ASCD's EDge blog reports on the work of Teach For America's chief knowledge officer Steven Farr, who has spent a decade studying data and conducting observations in an effort to determine what distinguishes great teachers from their less effective peers. What he's found is that, in contrast to the Hollywood portrayals of heroic teachers, exceptional instruction has considerably less to do with personal charisma or dramatic performance than it does with effective planning and self-awareness: Pedigree teachers, Farr found, set and maintain high expectations for their students; they plan purposefully and tirelessly. But perhaps most importantly, they habitually reevaluate their ...


According to the Los Angeles Times, Corona-Norco Unified School District, the 10th largest school system in California, has managed to avoid "the pitfalls common to similar districts with diverse student populations and budget constraints."


On Wednesday, May 2nd, Google will host its first Education on Air, a free online conference about education technology. Presenters will hold sessions between 12 p.m. and 10 a.m. through Google+ Hangouts, video chats that will be livestreamed to the public on Google's social media pages. The session topics are (not surprisingly) Google-centric, but also seem pretty fun and practical. For instance, you can watch presentations on Using Google Docs to Organize the Classroom, Google Forms for Everything, Managing Digital Portfolios, and the Use of Google Earth to Visualize Student-Collected Air Pollution Data. There's no need to register, ...


By guest blogger Stephen Sawchuk Four teachers have been announced as the first recipients of the Fishman Prize from the New Teacher Project (TNTP), a teacher-training group. They'll each be awarded $25,000 and get the chance to participate in a summer internship with the organization. Before you say, "not another teacher contest," this one is interesting because TNTP has designed it with the idea of spreading effective teaching practices. The summer residency program—designed so the winning teachers don't miss any class time—will involve working with other teachers to improve technique and producing a paper to be published...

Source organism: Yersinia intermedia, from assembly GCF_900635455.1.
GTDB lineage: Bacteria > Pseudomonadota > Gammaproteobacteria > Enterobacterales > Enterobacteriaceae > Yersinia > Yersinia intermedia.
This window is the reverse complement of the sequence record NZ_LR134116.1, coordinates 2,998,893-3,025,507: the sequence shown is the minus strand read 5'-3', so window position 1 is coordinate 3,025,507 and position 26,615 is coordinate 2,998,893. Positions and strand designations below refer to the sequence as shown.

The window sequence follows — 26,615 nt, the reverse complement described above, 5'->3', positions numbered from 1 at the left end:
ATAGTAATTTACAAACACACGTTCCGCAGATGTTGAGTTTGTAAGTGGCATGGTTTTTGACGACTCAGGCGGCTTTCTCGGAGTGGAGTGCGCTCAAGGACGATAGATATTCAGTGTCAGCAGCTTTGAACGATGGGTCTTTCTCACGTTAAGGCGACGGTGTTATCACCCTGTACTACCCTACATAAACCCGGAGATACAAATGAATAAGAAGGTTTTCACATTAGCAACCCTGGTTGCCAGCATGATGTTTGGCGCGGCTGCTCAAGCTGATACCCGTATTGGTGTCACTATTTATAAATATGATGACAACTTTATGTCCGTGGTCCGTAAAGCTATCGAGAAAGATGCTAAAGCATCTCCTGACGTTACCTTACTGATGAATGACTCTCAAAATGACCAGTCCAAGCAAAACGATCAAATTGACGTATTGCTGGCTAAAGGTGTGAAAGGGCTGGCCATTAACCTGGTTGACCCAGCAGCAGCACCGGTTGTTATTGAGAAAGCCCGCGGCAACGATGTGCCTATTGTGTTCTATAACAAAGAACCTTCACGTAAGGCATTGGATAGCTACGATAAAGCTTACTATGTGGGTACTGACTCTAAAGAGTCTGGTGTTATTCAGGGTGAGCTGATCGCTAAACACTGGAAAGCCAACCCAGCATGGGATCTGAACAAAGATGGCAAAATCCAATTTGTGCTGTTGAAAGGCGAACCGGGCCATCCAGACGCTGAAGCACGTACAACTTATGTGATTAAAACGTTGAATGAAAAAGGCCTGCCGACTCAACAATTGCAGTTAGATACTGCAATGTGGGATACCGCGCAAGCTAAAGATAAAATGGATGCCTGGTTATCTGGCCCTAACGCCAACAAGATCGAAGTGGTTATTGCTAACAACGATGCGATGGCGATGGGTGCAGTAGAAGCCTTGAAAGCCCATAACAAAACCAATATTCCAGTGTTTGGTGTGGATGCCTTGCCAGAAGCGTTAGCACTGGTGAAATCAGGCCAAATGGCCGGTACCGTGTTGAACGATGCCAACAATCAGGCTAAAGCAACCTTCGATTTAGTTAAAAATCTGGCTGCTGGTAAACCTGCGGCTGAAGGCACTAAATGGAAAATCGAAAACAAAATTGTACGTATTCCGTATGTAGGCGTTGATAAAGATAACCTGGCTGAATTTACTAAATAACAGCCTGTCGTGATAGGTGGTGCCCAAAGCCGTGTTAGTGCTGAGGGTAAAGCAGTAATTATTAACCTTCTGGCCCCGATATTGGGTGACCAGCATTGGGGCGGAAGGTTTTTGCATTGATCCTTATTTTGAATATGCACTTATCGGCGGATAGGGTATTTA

Heads-up: If you are a reading or language arts or English teacher and you're getting apprehensive, or excited, about the Common Core standards—and you probably should be one or the other at this point—we have a couple of timely webinar opportunities for you next week. From Paper to Practice: Implementing the Common Core State Standards in English/Language Arts, scheduled for Tues., May 1, from 2 to 3 p.m. ET, will feature two literacy educators from Kentucky who are on the cutting edge in working with special instructional tools designed for the standards. They'll illustrate some of ...


A new study out of the University of Akron has found that automated grading programs can assess student essays as effectively as human readers can. The study essentially compared computer-generated ratings to those of human scorers on thousands of essays written by high school juniors and sophomores. The differences, the researchers concluded, were not significant. "In terms of being able to replicate the mean [ratings] and standard deviation of human readers, the automated scoring engines did remarkably well," the study's lead author, Mark D. Shermis, told Inside Higher Ed. While automated readers may improve efficiencies in grading papers and tests, ...


In a recent Huffington Post piece, Jessica Minahan, co-author of The Behavior Code, writes that teachers are not properly prepared to work with students who have mental health problems. Even so, she claims, "In a typical classroom of twenty, chances are good that one or two students are dealing with serious psychosocial stressors related to poverty, domestic violence, abuse and neglect or a psychiatric disorder." And according to at least one study she sites, these students are not making any significant academic or behavioral progress in school. The problem starts with teacher training, says Minahan. Education degree programs include just ...


Could a teacher's bad habit compromise his classroom management? Emily Yoffe of Slate's Ask Prudence thinks so—and she has a nose for these sorts of things ......


A couple of months ago, I came across an interesting Bloomberg Businessweek story about a business school program at the University of Virginia designed specifically for K-12 principals. The idea behind the program is that today's principals, particularly those leading struggling schools, need management training as much as (if not more than) education experience. The program participants, according to the story, "examine case studies on companies such as General Electric (GE) and Walt Disney (DIS), study organizational behavior, and learn how to analyze data." Many schools whose leaders have completed the program have reportedly seen strong test-score gains. "I took ...


Do you have any students in your class who don't own books at home? According to her press agent, the founder of the nonprofit First Book, Kyle Zimmer, likes to share the anecdote about a teacher in a Title 1 classroom who asked her students to bring in a book from home to read in class. To her surprise, three students brought back a phone book, the only book they found at home.